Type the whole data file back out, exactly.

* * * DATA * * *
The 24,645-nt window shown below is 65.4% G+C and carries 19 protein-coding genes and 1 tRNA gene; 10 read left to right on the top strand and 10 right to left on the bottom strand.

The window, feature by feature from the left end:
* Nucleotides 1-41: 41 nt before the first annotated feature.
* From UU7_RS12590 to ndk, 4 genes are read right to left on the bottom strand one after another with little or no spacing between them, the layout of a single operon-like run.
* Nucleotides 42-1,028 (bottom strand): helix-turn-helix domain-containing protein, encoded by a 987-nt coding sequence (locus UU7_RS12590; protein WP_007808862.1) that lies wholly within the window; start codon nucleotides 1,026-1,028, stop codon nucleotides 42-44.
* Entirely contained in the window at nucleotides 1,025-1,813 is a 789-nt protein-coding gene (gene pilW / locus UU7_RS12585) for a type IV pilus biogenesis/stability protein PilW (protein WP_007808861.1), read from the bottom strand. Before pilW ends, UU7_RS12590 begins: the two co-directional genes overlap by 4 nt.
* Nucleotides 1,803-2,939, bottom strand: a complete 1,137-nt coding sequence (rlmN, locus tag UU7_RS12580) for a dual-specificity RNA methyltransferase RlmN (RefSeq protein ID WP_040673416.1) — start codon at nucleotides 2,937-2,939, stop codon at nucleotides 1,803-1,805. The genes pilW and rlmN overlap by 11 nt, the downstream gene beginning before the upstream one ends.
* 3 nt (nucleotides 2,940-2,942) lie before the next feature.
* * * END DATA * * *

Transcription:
The 24,645-nt window shown below is 65.4% G+C and carries 19 protein-coding genes and 1 tRNA gene; 10 read left to right on the top strand and 10 right to left on the bottom strand.

The window, feature by feature from the left end:
* Nucleotides 1-41: 41 nt before the first annotated feature.
* From UU7_RS12590 to ndk, 4 genes are read right to left on the bottom strand one after another with little or no spacing between them, the layout of a single operon-like run.
* Nucleotides 42-1,028 (bottom strand): helix-turn-helix domain-containing protein, encoded by a 987-nt coding sequence (locus UU7_RS12590; protein WP_007808862.1) that lies wholly within the window; start codon nucleotides 1,026-1,028, stop codon nucleotides 42-44.
* Entirely contained in the window at nucleotides 1,025-1,813 is a 789-nt protein-coding gene (gene pilW / locus UU7_RS12585) for a type IV pilus biogenesis/stability protein PilW (protein WP_007808861.1), read from the bottom strand. Before pilW ends, UU7_RS12590 begins: the two co-directional genes overlap by 4 nt.
* Nucleotides 1,803-2,939, bottom strand: a complete 1,137-nt coding sequence (rlmN, locus tag UU7_RS12580) for a dual-specificity RNA methyltransferase RlmN (RefSeq protein ID WP_040673416.1) — start codon at nucleotides 2,937-2,939, stop codon at nucleotides 1,803-1,805. The genes pilW and rlmN overlap by 11 nt, the downstream gene beginning before the upstream one ends.
* 3 nt (nucleotides 2,940-2,942) lie before the next feature.